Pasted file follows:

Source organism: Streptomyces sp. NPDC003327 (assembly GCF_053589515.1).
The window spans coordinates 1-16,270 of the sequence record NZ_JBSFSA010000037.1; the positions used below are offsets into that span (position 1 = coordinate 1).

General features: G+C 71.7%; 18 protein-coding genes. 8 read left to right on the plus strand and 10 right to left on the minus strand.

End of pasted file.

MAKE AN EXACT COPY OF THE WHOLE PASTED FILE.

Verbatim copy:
Source organism: Streptomyces sp. NPDC003327 (assembly GCF_053589515.1).
The window spans coordinates 1-16,270 of the sequence record NZ_JBSFSA010000037.1; the positions used below are offsets into that span (position 1 = coordinate 1).

General features: G+C 71.7%; 18 protein-coding genes. 8 read left to right on the plus strand and 10 right to left on the minus strand.